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Proceedings Paper

High-resolution all-optical photoacoustic imaging system for remote interrogation of biological specimens
Author(s): Ashwin Sampathkumar
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Paper Abstract

Conventional photoacoustic imaging (PAI) employs light pulses to produce a photoacoustic (PA) effect and detects the resulting acoustic waves using an ultrasound transducer acoustically coupled to the target tissue. The resolution of conventional PAI is limited by the sensitivity and bandwidth of the ultrasound transducer. We have developed an all-optical versatile PAI system for characterizing ex vivo and in vivo biological specimens. The system employs noncontact interferometric detection of the acoustic signals that overcomes limitations of conventional PAI. A 532-nm pump laser with a pulse duration of 5 ns excited the PA effect in tissue. Resulting acoustic waves produced surface displacements that were sensed using a 532-nm continuous-wave (CW) probe laser in a Michelson interferometer with a GHz bandwidth. The pump and probe beams were coaxially focused using a 50X objective giving a diffraction-limited spot size of 0.48 μm. The phase-encoded probe beam was demodulated using a homodyne interferometer. The detected time-domain signal was time reversed using k-space wave-propagation methods to produce a spatial distribution of PA sources in the target tissue. Performance was assessed using PA images of ex vivo rabbit lymph node specimens and human tooth samples. A minimum peak surface displacement sensitivity of 0.19 pm was measured. The all-optical PAI (AOPAI) system is well suited for assessment of retinal diseases, caries lesion detection, skin burns, section less histology and pressure or friction ulcers.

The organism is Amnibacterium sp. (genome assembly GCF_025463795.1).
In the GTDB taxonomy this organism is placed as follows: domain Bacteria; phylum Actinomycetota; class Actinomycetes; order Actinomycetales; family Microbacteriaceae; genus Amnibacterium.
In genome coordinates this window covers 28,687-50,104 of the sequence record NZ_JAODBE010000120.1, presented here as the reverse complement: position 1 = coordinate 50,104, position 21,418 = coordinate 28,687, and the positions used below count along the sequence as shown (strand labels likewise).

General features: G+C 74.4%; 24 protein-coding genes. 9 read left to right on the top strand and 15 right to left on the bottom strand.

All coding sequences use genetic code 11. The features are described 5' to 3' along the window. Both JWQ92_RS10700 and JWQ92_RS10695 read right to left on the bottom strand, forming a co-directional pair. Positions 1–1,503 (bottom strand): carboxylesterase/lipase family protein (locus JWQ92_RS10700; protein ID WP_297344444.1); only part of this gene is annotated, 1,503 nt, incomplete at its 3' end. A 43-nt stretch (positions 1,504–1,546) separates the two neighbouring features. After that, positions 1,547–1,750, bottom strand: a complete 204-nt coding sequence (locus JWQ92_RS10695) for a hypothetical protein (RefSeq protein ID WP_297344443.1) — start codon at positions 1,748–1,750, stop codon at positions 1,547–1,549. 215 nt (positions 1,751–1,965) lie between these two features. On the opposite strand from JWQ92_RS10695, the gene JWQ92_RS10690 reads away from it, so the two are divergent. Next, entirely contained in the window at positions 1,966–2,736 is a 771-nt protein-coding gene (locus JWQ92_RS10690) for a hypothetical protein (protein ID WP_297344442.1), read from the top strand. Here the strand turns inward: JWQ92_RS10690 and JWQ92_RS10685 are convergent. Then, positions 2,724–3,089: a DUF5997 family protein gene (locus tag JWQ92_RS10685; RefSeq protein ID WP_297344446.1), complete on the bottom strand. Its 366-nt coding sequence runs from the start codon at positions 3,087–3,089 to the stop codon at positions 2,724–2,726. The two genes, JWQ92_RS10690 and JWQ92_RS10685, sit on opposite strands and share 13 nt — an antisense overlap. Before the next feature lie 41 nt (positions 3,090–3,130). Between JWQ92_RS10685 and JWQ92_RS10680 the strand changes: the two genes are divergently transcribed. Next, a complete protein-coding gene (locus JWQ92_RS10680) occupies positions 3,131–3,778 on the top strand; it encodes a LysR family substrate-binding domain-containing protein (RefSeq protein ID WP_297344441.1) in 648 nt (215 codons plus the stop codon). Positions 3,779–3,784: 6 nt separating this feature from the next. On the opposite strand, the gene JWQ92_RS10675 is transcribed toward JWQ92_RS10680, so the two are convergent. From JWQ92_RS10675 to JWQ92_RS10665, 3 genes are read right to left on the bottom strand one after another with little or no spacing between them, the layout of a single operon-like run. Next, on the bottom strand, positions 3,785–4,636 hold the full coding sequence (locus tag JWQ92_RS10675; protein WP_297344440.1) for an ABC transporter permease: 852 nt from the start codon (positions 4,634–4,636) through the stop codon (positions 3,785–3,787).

Paper Details

Date Published: 22 May 2014
PDF: 7 pages
Proc. SPIE 9107, Smart Biomedical and Physiological Sensor Technology XI, 91071B (22 May 2014); doi: 10.1117/12.2053412
Show Author Affiliations
Ashwin Sampathkumar, Riverside Research Institute (United States)


Published in SPIE Proceedings Vol. 9107:
Smart Biomedical and Physiological Sensor Technology XI
Brian M. Cullum; Eric S. McLamore, Editor(s)

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